Picking up a bourbon barrel aged double IPA, you have to figure the aroma will be dominated by one of two things: hops or barrel.  I can safely say that the bourbon barrel wins.  I’m not sure of the entire process on this bottle.  Someone said that they make the beer, age it, and then dry hop it after that.  Maybe that is true; I just don’t know.  Anyway, you get a very distinct oaky woodiness on the nose from the barrels.  The hops seem quite muted on the nose.  I would have to assume this is all due to the aging process.  There is definitely some vanilla in there somewhere as well.  The maltiness seems to win in the end, while the hops hide.  There is only a very slight lingering pine scent.

The flavors start with a mostly malt intro.  The malts have a very distinct tangy citrus quality to them.  The pine is very slightly there in the middle, but it really doesn’t take center stage.  The one distinct quality that traverses start to finish of the flavor profile is the booziness and oak qualities; however, both of these flavors really kick it up in the second half of the brew.  Interestingly the booziness takes a somewhat tangy turn near the end, which I would blame on the eventual influence of the hops in the brew.  The beer finishes with some slight pleasant vanilla notes.

Overall I would say the mouth of this beer is rather thick and slightly syrupy.  There is enough carbonation there to do some balancing, but it has a quite heavy body overall.  Between the overall thickness, big booze, and slight alcohol burn, this beer doesn’t let you forget you’ve got a big beer in your hand.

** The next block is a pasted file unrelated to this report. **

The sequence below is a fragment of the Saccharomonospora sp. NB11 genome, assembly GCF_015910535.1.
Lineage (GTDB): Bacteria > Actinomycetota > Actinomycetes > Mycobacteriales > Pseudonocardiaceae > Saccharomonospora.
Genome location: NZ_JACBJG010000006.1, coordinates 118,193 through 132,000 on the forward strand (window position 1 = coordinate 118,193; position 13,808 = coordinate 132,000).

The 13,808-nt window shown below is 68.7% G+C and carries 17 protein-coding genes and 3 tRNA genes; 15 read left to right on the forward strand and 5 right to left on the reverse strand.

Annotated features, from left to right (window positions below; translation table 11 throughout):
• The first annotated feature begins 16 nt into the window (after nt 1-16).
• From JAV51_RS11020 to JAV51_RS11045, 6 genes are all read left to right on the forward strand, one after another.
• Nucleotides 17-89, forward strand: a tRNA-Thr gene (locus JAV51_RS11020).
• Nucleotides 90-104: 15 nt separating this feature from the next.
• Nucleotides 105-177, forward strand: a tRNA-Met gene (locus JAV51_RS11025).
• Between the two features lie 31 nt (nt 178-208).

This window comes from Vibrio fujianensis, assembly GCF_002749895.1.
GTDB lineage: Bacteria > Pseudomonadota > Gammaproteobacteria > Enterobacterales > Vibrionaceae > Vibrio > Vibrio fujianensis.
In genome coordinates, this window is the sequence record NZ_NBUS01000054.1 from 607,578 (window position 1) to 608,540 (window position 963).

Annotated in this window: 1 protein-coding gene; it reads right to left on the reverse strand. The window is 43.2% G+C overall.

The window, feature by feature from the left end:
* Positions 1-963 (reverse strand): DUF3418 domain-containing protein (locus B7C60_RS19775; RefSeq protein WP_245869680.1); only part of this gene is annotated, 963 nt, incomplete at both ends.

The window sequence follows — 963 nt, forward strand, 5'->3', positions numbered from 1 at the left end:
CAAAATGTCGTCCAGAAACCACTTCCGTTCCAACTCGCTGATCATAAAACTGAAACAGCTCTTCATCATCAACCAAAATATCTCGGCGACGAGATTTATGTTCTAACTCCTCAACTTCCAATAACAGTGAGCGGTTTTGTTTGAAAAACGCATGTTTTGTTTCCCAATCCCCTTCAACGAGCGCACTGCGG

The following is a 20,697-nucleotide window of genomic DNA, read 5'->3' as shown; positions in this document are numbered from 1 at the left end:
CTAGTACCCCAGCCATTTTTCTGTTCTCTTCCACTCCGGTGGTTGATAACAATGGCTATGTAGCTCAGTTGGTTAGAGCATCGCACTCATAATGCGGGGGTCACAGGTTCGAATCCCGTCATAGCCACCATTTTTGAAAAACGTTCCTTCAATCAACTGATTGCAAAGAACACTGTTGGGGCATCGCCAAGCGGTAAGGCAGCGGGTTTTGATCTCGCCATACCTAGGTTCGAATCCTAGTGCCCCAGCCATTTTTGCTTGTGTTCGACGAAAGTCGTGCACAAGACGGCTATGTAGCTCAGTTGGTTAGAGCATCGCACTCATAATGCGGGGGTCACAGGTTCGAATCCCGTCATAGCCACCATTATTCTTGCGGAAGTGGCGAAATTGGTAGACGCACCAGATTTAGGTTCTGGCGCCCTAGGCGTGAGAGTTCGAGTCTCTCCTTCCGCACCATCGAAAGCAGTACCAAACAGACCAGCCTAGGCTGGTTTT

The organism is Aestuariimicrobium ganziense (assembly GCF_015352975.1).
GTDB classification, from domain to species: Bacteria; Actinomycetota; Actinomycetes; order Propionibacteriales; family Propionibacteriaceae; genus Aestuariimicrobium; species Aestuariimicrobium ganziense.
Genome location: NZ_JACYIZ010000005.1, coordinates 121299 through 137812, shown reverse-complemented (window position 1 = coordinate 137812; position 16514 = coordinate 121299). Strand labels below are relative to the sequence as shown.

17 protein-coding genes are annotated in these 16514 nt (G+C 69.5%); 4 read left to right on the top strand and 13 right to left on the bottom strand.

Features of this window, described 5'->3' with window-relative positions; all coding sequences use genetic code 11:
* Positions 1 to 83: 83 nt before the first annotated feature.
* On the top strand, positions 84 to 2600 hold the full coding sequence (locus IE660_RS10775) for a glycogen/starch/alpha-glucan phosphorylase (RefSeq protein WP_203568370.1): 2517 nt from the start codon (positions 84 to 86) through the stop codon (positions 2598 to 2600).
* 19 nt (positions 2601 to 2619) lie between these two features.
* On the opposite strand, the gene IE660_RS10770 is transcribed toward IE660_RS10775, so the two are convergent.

I am a huge IPA fan, and I’m also a pretty big barrel aged fan as well.  Therefore, I was quite interested to see what happened when those two worlds collided.  I wouldn’t say it’s something everybody should start doing, but I enjoyed it quite a bit.  Founder’s let me down a little bit with Frangelic Mountain and Boltcutter.  Frangelic tasted rather artificial and Boltcutter was way too sweet.  This one is definitely back on the right track.  Unfortunately for most of you, you’ll probably have a tough time picking it up.  I’d be surprised to find a single bottle hanging around a store’s shelf somewhere.

Teacher Grade: B+


Cisco Brewers – Indie Pale Ale

I know it’s been a little while since I was consistent at posting, so I figure this double posting in one week is kinda crazy for brewers Guess I’m slowly working my way back into it.  Anyway, since it’s been so long since I posted, I can use the happenings of the past couple months as my intro material for my next few blogs.

I’m not sure what most beer geeks get for gifts over Christmas, but over the past couple I’ve ended up getting a few different things for my most prominent hobby.  I got a wort chiller and a few other components for homebrewing.  I also got a few little knickknacks for my beer collection.  However, I actually found myself coming back from my Christmas festivities with quite a bit of beer.  My sister got me a six pack of some Southern Tier IPA, and my friend Meg got one of her friends to pick up a variety of different big bottles from the Vermont area.  While beer gifts always get me excited, it also helped prove to me that I make it hard on other people to find beer for me that I haven’t had before.